Yesterday, I had my first day of classes for the new semester. One of our tasks as an ice breaker was to answer a question asked to us and ask another person a new question.
It was pretty simple and a good engaging way to start the class. However, one of the questions asked had the one answering stumped and many of us thinking ourselves.
The question was essentially, “What legacy do you want to leave behind?”
This question stirred not just questions within myself on what legacy I want to leave behind, but how have legacies changed to leave the word feeling old and unused by today’s standards.
Can we call what we leave to our kids our legacy? What if all we leave behind is objects and places like houses? Would a legacy be considered what we left an imprint on that maybe cannot be carried on after we are dead?
How individuals decipher legacy
The first definition of legacy by Merriam Webster standards is a gift by will especially of money or other personal property while the second definition it holds is something transmitted by or received from an ancestor or predecessor or from the past.
A legacy being considered money may be what we would call a legacy today, possibly because that may be the only legacy of value now. But if it is not money, what else could be left behind and how does that take into account those who have started the legacy?
I have always thought of a legacy as where I can leave an imprint of my name.
I’m sure many have heard from some place or another that you die two times. The first when your body dies and the second when your name is last spoken.
This first definition of legacy is also offputting if we were to consider famous people and how we would describe their legacy.
What was the legacy of Michael Jackson?
We don’t immediately think, oh he left his children money. We think about how he changed pop music and what came from him from an influential standpoint and a creative standpoint.
So does the meaning of legacy change when we have made a big enough impact? Is legacy now considered money because it is much more common for that legacy to be fulfilled as opposed to leaving your name somewhere?
Are legacies necessary
Legacies may not seem as important depending on where you come at it.
Is the necessity of your legacy to help your children? Or is it to keep you alive after death to have creations and implications experienced by others when you are no longer around to spread it yourself?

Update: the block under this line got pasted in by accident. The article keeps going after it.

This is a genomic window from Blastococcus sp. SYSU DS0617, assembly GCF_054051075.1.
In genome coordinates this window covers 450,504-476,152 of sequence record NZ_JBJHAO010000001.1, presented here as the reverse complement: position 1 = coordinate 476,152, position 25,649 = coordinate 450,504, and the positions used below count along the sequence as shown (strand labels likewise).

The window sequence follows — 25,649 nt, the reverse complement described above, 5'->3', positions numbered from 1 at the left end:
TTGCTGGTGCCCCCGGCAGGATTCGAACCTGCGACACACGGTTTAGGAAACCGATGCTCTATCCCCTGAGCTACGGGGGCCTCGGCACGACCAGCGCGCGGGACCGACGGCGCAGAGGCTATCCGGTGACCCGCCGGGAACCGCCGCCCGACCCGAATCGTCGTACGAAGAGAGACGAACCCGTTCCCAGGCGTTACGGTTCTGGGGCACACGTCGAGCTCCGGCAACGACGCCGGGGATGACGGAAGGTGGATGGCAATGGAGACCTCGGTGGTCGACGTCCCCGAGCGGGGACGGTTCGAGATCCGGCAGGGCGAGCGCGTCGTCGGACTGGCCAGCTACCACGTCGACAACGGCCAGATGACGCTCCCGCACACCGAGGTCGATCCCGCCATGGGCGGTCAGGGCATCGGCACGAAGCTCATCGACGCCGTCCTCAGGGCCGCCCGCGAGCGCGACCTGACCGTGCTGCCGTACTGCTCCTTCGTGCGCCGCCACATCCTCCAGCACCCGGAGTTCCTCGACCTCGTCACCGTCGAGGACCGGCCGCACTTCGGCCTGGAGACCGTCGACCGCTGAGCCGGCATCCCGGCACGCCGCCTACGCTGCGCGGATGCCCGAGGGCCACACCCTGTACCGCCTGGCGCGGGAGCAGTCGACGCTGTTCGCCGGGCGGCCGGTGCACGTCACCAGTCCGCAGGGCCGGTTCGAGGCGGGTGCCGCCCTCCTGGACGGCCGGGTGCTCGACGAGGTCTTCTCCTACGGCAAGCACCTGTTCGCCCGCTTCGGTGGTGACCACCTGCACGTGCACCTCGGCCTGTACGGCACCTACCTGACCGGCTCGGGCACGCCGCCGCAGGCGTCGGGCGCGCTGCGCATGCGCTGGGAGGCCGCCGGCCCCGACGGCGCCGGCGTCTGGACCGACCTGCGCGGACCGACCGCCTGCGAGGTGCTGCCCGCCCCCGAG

While many of us probably want to leave what would be the old fashioned legacy, money sufficing doesn’t necessarily seem to be the true meaning of a legacy. A will isn’t an imprint you have left on society.
However, with seven billion people in the world, has the imprinting legacy become less expected and more transitional to objects we leave behind? And if so, is a will all that is needed to claim we have a legacy?
Perhaps the new meaning of legacy is less involved and more secure as a way to keep legacies alive.
The times I see legacy used the most is when someone’s reputation is at stake and their so-called legacy is threatened.
While many would agree in saying a true legacy is not necessary to leave behind and love and wealth left to children suffices as a legacy, the alternate definition may be what we all strive for. Only then, whether we accomplish that goal or not is the term legacy transitioned to what we can and will leave behind.
Legacies are not necessary, but looking from a societal standpoint, legacies are what we all strive to create.
An author wants their book to sell well and be known. An inventor wants to make an impact with a creation and become a household name. Each of us want to be talked about and kept alive after we are dead. Only doing so and accomplishing a legacy have become harder and more diluted in the process.
A legacy does not have to be strived for, but while many of us may follow the definition of an impactful legacy, a legacy to our children would complete us enough to call it such.
So what kind of legacy do you want to leave behind?
Is money and property to your children your legacy? Or do you want to have your name kept alive?
It’s all a matter of perspective and where we see our impact, no matter how big or small, defining our legacy is one we should take the time to reflect on.